Background: Although some studies reported on the association of serum thyroid-stimulating hormone (TSH) concentration and cognition, only one population-based study investigated the association of TSH concentration and mild cognitive impairment (MCI).
Objective: To investigate the gender-specific association of low- and high-normal TSH concentrations with MCI in euthyroid participants.
Methods: Analysis sample 1 included 2,563 euthyroid participants (aged 50-80 years) from the second examination of the population-based Heinz Nixdorf Recall study. Gender-specific TSH quintiles (Q1 low, Q2-Q4 middle, Q5 high TSH concentration) were determined and group comparisons of age- and education-adjusted mean scores were performed for all cognitive subtests. Analysis sample 2 included 378 participants with MCI and 931 cognitively normal participants. MCI was diagnosed according to previously published MCI criteria. Multivariate logistic regression models were performed using TSH quintiles (Q2-Q4 as reference) to assess the association of low- and high-normal TSH concentration with MCI. Models were performed unadjusted and adjusted for sociodemographic and cardiovascular risk factors.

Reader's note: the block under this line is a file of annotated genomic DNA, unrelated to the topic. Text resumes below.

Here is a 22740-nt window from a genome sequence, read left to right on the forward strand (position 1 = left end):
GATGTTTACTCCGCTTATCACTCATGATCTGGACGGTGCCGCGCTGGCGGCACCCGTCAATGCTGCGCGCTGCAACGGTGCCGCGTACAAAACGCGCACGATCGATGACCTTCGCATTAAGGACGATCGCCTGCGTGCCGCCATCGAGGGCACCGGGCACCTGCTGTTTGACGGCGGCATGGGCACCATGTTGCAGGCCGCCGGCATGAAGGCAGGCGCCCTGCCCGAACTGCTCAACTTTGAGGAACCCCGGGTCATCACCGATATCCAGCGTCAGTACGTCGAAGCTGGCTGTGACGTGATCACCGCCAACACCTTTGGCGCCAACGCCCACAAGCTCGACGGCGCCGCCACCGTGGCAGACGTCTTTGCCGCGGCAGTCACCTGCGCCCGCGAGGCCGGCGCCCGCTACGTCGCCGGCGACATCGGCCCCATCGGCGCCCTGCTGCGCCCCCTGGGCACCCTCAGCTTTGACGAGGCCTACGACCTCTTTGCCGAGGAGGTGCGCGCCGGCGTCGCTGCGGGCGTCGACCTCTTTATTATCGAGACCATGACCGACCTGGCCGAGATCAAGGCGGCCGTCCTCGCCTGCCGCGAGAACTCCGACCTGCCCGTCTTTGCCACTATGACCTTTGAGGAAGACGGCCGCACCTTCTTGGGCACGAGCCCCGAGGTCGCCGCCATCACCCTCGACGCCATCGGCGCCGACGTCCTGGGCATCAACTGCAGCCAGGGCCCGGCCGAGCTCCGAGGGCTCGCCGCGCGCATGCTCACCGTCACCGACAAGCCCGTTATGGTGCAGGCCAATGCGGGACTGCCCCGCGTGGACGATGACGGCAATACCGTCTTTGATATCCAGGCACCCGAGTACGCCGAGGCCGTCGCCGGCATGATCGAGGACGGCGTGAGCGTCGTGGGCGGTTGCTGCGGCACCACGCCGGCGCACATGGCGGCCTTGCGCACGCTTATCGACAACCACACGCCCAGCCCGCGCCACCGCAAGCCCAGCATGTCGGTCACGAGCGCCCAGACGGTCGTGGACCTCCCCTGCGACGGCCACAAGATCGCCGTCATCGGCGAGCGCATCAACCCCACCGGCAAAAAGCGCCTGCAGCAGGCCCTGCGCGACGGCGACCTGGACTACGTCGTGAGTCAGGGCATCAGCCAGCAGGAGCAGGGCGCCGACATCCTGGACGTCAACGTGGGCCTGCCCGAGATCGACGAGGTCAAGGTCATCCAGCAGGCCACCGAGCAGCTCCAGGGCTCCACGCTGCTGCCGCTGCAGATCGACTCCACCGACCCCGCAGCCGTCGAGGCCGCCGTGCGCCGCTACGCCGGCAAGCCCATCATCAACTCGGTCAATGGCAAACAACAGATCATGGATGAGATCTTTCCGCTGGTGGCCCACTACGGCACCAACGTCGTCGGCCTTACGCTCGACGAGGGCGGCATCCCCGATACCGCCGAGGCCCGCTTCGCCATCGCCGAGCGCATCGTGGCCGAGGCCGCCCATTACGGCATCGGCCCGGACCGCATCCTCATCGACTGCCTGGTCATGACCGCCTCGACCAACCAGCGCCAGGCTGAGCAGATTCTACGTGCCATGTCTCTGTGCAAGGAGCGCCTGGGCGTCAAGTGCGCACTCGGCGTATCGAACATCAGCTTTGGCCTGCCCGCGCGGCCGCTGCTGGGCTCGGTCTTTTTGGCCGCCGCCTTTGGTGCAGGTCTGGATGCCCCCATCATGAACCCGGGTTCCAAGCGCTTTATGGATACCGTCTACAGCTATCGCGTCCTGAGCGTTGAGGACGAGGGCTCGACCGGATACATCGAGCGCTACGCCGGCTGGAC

Results: Group comparisons showed significant differences only in the immediate recall of the verbal memory task in women. Only women showed a strong association of high-normal TSH concentration with MCI (unadjusted: odds ratio 2.09, 95% confidence interval 1.29-3.37, full adjusted: 1.86, 1.06-3.27). There was no association with low-normal TSH concentration in women and no association of either low- or high-normal TSH concentration with MCI in men.
Conclusions: These results suggest that women with high-normal TSH concentration might be at higher risk of cognitive decline. This needs to be confirmed in the longitudinal analysis.
Keywords: Aging; gender; mild cognitive impairment; population-based studies; thyroid function; thyroid-stimulating hormone.